"I am home, big sister."
In general, yes I agree, but おねえさん.and ねえさん are not the only possibilities here.
Also, people do use あね, and あねき and あねうえ, but I think Duo doesn't want to teach people to sound like yakuza. So, it's not that you can't use it, it's just not how it is generally used in Japan.
Well, I don't personally know any yakuza but they have an image in Japanese media/film/TV, in a similar vein to the image of a cowboy as portrayed in Western media, an exaggeration of an archaic version of the real thing.
Anyway, with that disclaimer out of the way, being an organized gang, a yakuza group has a rigid hierarchy between its members, which is usually based partly on age, with older members generally being more senior. As a way of showing respect, each yakuza member refers to any female members that are more senior than them as あね, あねき, or あねうえ.
I'm not sure what the difference is between the three: it might be regional, it might be historical, it could just be specific to each group. There may be other common honorifics, but these three are the ones that stand out to me as being stereotypically yakuza. More senior male members have the equivalents of あに,あにき, and あにうえ.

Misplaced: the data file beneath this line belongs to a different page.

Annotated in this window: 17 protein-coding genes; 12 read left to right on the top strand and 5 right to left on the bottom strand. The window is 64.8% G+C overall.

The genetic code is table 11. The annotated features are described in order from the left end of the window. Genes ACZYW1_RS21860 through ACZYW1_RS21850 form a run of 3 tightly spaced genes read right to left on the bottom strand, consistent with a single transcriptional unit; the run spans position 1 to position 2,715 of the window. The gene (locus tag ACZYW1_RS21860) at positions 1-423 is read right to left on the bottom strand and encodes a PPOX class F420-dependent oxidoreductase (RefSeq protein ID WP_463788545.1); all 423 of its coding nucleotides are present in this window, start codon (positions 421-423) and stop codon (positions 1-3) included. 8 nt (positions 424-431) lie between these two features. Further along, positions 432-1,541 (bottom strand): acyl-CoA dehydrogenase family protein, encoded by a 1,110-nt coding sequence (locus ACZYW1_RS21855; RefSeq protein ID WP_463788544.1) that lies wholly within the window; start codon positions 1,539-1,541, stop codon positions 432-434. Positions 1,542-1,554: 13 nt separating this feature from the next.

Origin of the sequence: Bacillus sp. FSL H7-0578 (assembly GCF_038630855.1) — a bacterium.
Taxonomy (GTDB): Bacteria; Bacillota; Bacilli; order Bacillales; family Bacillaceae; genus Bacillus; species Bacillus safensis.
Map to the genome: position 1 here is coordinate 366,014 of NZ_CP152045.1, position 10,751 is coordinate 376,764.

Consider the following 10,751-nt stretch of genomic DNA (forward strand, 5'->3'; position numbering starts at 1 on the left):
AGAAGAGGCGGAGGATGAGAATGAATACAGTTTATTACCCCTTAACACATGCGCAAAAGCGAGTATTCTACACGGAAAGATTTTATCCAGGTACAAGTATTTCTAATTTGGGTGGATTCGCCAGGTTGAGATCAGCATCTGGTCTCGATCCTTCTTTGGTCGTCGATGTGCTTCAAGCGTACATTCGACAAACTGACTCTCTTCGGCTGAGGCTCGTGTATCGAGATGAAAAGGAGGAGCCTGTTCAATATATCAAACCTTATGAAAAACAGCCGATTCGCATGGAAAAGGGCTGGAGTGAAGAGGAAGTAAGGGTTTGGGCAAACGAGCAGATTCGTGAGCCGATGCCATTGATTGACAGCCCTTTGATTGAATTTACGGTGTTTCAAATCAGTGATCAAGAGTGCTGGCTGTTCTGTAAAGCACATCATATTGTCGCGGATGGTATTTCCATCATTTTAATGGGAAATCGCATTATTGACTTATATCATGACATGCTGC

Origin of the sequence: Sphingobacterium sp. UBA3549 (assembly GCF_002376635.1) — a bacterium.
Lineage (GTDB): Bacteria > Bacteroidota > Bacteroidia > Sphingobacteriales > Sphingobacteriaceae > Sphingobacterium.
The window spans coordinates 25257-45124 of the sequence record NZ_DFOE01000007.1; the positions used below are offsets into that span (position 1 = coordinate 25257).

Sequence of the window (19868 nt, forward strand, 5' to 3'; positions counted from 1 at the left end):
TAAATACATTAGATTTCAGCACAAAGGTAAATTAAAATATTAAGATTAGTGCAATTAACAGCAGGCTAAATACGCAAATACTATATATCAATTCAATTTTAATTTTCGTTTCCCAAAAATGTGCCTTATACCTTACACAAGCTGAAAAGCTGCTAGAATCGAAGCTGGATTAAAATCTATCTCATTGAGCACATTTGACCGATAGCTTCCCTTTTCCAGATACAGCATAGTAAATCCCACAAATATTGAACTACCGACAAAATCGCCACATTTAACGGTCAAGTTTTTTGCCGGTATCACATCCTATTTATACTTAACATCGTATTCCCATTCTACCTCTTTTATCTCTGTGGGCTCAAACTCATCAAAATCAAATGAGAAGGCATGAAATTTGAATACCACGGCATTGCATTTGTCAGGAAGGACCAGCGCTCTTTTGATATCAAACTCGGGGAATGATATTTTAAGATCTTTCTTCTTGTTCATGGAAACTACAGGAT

”ただいま”I am homeの発音がおかしいです。（笑） そして家族（かぞく）で”おねいさん”とは、呼びません。 弟young brotherなら"ねいちゃん"、"あねき"。妹young sisterなら"おねいちゃん"、 ”ただいま（只今）家に帰ってきました”I am home now." "おねいさん"義理（ぎり）の姉（sister in law） 只今just now,from now,at the moment, 只今他の電話に出ております。He is busy on another line. 只今会議中（ただいまかいぎちゅう）です。He is in a meeting now. 只今電話（ただいまでんわ）に出られません。I can't answer the phone right now.
It just depends what you're used to, though it is a bit of a hurdle for English speakers. In Hokkien, there are different words for "uncle" and "aunt" depending on whether they are on your mother or father's side, whether they are older or younger than your parent, and whether they are related to your parent by birth or by marriage, so this concept in Japanese was a piece of cake for me.
When referring to their own families amongst themselves, just like there's no "right" way for you to call your own father (be it "dad", "pa", "papa", "father", etc.), Japanese families would also each have their own way of doing things and there aren't really any rules. Depends on the parents, what names the kids picked up on as babies, the individual personalities, the specific family makeup, etc.